Time for Jack to step up

(Getty)

(Getty)

Jack Wilshere, the player famously described by Arsène Wenger as having a “Spanish technique with an English heart”, will be captain and talisman for both club and country for a generation.

Substituted after 67 minutes in Kiev on Tuesday night following his worst showing in an England shirt, Wilshere returned to the home comforts of Arsenal’s London Colney training base yesterday to meet Mesut Özil, the man who will supersede him, temporarily at least, as the club’s biggest star.

Wilshere’s development, of course, should only benefit from the arrival of Özil and every indication is that he is genuinely thrilled by the arrival of Arsenal’s record signing.

There is, however, now rather less certainty about Wilshere’s place in the Arsenal team than commonly presumed.

With Özil certain to start as the most advanced player in the centre of Arsenal’s midfield, Wilshere is left vying for the two deeper-lying positions.

To be hypercritical – and Wilshere clearly has a myriad of great qualities – there is a theory that he sometimes dwells on the ball for just too long and, in consequence, can slow down the pace of the game.

It was certainly noticeable during the goalless draw against Ukraine on Tuesday that he struggled against the high-tempo pressing game of Taras Stepanenko and Edmar Halovskiy.

He spent much of the match on the floor after being jostled off the ball but it was at least encouraging to hear him embrace the learning experience.

“It was my biggest international game, my first big one away so it was a hostile atmosphere,” Wilshere said.

“It was good for me. I had a lot of experience around me and they helped me. You can’t just give that to anyone. It comes over time.”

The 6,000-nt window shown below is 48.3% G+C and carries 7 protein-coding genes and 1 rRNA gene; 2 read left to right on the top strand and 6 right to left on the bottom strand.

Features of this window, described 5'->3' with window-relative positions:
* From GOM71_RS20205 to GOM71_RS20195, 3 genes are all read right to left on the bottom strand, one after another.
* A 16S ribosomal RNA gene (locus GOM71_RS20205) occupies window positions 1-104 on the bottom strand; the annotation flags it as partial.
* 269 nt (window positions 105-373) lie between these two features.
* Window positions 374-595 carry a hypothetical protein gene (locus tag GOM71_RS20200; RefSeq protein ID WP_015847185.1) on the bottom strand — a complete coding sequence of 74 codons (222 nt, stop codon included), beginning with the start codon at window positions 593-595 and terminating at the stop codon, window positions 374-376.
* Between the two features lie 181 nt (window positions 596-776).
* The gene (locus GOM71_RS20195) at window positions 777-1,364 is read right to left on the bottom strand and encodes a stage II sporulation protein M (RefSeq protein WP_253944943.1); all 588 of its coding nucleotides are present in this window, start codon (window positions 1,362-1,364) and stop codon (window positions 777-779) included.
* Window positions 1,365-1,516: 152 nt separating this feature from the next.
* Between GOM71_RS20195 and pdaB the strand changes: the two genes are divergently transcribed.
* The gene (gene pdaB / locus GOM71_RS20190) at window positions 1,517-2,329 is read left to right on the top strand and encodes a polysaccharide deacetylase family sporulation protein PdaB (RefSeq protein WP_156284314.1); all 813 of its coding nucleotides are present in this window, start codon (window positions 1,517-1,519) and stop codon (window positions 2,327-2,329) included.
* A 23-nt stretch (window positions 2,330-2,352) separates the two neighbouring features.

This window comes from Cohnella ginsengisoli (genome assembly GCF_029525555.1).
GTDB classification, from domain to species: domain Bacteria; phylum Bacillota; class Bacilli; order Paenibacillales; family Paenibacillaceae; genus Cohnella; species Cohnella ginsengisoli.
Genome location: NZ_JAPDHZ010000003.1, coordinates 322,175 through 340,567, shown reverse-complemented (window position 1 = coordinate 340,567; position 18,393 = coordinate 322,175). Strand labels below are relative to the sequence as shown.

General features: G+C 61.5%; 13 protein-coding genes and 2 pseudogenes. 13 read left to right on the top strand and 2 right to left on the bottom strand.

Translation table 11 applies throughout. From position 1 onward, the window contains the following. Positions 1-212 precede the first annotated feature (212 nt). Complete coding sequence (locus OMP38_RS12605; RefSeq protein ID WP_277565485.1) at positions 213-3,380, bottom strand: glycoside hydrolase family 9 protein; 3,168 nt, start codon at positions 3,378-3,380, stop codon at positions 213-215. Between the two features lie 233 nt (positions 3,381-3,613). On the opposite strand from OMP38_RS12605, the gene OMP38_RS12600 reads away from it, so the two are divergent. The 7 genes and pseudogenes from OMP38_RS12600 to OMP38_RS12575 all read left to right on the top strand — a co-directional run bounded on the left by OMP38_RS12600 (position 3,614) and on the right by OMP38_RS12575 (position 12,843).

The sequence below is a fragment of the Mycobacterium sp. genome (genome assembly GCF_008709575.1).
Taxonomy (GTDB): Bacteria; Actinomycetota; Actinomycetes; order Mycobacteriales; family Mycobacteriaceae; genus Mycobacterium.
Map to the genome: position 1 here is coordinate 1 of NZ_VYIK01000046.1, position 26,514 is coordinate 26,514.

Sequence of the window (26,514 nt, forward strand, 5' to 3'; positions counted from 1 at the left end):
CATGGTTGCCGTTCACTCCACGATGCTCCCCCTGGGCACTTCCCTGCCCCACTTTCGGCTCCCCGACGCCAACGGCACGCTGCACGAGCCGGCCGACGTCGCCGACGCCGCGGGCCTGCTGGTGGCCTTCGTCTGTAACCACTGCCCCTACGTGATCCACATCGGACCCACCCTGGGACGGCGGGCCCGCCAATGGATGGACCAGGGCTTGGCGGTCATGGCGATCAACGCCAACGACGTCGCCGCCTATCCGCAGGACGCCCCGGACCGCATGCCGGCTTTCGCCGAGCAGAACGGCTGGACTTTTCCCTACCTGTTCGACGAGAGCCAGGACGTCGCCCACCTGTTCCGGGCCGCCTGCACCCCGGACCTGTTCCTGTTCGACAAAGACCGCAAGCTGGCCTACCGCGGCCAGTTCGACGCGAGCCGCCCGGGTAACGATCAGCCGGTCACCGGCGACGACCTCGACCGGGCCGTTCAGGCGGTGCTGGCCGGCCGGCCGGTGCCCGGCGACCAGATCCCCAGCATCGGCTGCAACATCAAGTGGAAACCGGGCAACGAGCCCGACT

His lack of experience was not the only mitigating factor.
Both Hodgson and Wenger agree that Wilshere is still not fully match fit following his latest ankle injury and he has only completed the full 90 minutes four times since the end of February.

If Wilshere wants to look anywhere for inspiration, it is across Arsenal’s central midfield to Ramsey. He suffered his leg-breaking tackle in 2010 – 18 months before Wilshere’s first stress fracture – and is only now ­realising his full potential.

Wilshere’s situation is compounded by the fact that he actually endured much longer on the sidelines – a total of 17 months – than Ramsey did with his injury. He is also still only 21.

There is plenty of time to realise his potential and prove that comparisons with Paul Gascoigne, Xavi and Andres Iniesta were not hollow hyperbole.

He was, after all, good enough at the age of just 19 to be the man of the match in a 2-1 win against Barcelona in 2011. He was also England’s best player when they beat Brazil in February.

The bottom line is that Wilshere needs patience. Even so, the assumption that he will automatically realise his supposed destiny as an all-time Arsenal and England great should no longer be taken for granted.

Read the complete article by Jeremy Wilson here.

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